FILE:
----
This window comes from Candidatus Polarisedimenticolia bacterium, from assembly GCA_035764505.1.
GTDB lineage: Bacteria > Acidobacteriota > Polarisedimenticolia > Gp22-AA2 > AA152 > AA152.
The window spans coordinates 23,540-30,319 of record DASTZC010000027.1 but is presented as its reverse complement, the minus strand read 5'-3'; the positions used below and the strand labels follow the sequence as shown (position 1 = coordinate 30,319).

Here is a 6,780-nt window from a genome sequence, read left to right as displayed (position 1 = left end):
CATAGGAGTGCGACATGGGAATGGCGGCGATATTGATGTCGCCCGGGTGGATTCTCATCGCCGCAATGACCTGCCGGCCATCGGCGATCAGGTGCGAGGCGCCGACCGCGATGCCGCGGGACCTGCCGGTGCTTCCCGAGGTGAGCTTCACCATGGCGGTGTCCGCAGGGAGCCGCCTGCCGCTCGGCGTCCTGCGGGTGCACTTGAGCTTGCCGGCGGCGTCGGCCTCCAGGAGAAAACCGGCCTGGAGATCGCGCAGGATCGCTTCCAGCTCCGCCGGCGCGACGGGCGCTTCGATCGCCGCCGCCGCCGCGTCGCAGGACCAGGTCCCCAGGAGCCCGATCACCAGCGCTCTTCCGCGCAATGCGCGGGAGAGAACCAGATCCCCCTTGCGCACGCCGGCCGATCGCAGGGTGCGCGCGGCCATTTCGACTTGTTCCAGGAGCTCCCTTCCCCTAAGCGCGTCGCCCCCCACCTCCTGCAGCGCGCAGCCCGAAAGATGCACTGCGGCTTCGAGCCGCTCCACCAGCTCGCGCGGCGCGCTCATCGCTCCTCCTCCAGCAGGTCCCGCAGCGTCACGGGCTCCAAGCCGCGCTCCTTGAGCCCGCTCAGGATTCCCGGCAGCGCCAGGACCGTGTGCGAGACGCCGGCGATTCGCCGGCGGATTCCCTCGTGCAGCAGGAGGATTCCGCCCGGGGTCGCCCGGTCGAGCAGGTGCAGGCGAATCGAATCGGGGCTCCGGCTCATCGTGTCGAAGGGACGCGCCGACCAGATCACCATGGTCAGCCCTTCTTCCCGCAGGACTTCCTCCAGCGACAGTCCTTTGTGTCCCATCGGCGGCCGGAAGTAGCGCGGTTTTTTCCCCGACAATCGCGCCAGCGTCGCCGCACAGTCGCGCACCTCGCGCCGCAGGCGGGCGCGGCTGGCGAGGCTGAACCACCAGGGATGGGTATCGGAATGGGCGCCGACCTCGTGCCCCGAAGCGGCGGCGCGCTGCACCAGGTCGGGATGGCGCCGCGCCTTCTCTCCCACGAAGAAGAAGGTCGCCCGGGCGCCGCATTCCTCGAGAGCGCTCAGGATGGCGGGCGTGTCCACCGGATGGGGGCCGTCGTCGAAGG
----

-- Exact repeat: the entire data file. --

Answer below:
This window comes from Candidatus Polarisedimenticolia bacterium, from assembly GCA_035764505.1.
GTDB lineage: Bacteria > Acidobacteriota > Polarisedimenticolia > Gp22-AA2 > AA152 > AA152.
The window spans coordinates 23,540-30,319 of record DASTZC010000027.1 but is presented as its reverse complement, the minus strand read 5'-3'; the positions used below and the strand labels follow the sequence as shown (position 1 = coordinate 30,319).

Here is a 6,780-nt window from a genome sequence, read left to right as displayed (position 1 = left end):
CATAGGAGTGCGACATGGGAATGGCGGCGATATTGATGTCGCCCGGGTGGATTCTCATCGCCGCAATGACCTGCCGGCCATCGGCGATCAGGTGCGAGGCGCCGACCGCGATGCCGCGGGACCTGCCGGTGCTTCCCGAGGTGAGCTTCACCATGGCGGTGTCCGCAGGGAGCCGCCTGCCGCTCGGCGTCCTGCGGGTGCACTTGAGCTTGCCGGCGGCGTCGGCCTCCAGGAGAAAACCGGCCTGGAGATCGCGCAGGATCGCTTCCAGCTCCGCCGGCGCGACGGGCGCTTCGATCGCCGCCGCCGCCGCGTCGCAGGACCAGGTCCCCAGGAGCCCGATCACCAGCGCTCTTCCGCGCAATGCGCGGGAGAGAACCAGATCCCCCTTGCGCACGCCGGCCGATCGCAGGGTGCGCGCGGCCATTTCGACTTGTTCCAGGAGCTCCCTTCCCCTAAGCGCGTCGCCCCCCACCTCCTGCAGCGCGCAGCCCGAAAGATGCACTGCGGCTTCGAGCCGCTCCACCAGCTCGCGCGGCGCGCTCATCGCTCCTCCTCCAGCAGGTCCCGCAGCGTCACGGGCTCCAAGCCGCGCTCCTTGAGCCCGCTCAGGATTCCCGGCAGCGCCAGGACCGTGTGCGAGACGCCGGCGATTCGCCGGCGGATTCCCTCGTGCAGCAGGAGGATTCCGCCCGGGGTCGCCCGGTCGAGCAGGTGCAGGCGAATCGAATCGGGGCTCCGGCTCATCGTGTCGAAGGGACGCGCCGACCAGATCACCATGGTCAGCCCTTCTTCCCGCAGGACTTCCTCCAGCGACAGTCCTTTGTGTCCCATCGGCGGCCGGAAGTAGCGCGGTTTTTTCCCCGACAATCGCGCCAGCGTCGCCGCACAGTCGCGCACCTCGCGCCGCAGGCGGGCGCGGCTGGCGAGGCTGAACCACCAGGGATGGGTATCGGAATGGGCGCCGACCTCGTGCCCCGAAGCGGCGGCGCGCTGCACCAGGTCGGGATGGCGCCGCGCCTTCTCTCCCACGAAGAAGAAGGTCGCCCGGGCGCCGCATTCCTCGAGAGCGCTCAGGATGGCGGGCGTGTCCACCGGATGGGGGCCGTCGTCGAAGG